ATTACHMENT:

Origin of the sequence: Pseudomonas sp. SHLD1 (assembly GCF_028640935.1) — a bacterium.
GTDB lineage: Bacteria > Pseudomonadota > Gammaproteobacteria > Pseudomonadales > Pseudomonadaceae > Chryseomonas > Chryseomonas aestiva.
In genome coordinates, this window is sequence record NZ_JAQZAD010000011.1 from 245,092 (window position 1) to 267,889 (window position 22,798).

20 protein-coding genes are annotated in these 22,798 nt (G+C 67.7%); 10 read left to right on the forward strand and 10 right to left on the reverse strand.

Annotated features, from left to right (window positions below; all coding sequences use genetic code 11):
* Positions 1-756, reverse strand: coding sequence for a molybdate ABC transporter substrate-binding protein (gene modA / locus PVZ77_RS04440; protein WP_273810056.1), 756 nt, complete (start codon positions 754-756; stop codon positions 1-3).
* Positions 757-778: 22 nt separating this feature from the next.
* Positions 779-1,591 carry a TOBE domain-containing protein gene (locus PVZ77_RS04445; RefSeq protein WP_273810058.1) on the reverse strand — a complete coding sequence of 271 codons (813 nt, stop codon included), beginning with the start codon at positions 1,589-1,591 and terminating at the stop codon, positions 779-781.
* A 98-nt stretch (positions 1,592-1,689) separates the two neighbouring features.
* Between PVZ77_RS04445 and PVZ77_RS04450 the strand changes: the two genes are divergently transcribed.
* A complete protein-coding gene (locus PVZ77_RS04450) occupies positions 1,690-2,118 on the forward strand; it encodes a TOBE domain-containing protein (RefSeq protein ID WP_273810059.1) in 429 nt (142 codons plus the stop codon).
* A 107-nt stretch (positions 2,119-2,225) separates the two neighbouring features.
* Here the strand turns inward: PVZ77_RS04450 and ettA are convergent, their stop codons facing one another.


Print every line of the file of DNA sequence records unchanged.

Origin of the sequence: Pseudomonas sp. SHLD1 (assembly GCF_028640935.1) — a bacterium.
GTDB lineage: Bacteria > Pseudomonadota > Gammaproteobacteria > Pseudomonadales > Pseudomonadaceae > Chryseomonas > Chryseomonas aestiva.
In genome coordinates, this window is sequence record NZ_JAQZAD010000011.1 from 245,092 (window position 1) to 267,889 (window position 22,798).

20 protein-coding genes are annotated in these 22,798 nt (G+C 67.7%); 10 read left to right on the forward strand and 10 right to left on the reverse strand.

Annotated features, from left to right (window positions below; all coding sequences use genetic code 11):
* Positions 1-756, reverse strand: coding sequence for a molybdate ABC transporter substrate-binding protein (gene modA / locus PVZ77_RS04440; protein WP_273810056.1), 756 nt, complete (start codon positions 754-756; stop codon positions 1-3).
* Positions 757-778: 22 nt separating this feature from the next.
* Positions 779-1,591 carry a TOBE domain-containing protein gene (locus PVZ77_RS04445; RefSeq protein WP_273810058.1) on the reverse strand — a complete coding sequence of 271 codons (813 nt, stop codon included), beginning with the start codon at positions 1,589-1,591 and terminating at the stop codon, positions 779-781.
* A 98-nt stretch (positions 1,592-1,689) separates the two neighbouring features.
* Between PVZ77_RS04445 and PVZ77_RS04450 the strand changes: the two genes are divergently transcribed.
* A complete protein-coding gene (locus PVZ77_RS04450) occupies positions 1,690-2,118 on the forward strand; it encodes a TOBE domain-containing protein (RefSeq protein ID WP_273810059.1) in 429 nt (142 codons plus the stop codon).
* A 107-nt stretch (positions 2,119-2,225) separates the two neighbouring features.
* Here the strand turns inward: PVZ77_RS04450 and ettA are convergent, their stop codons facing one another.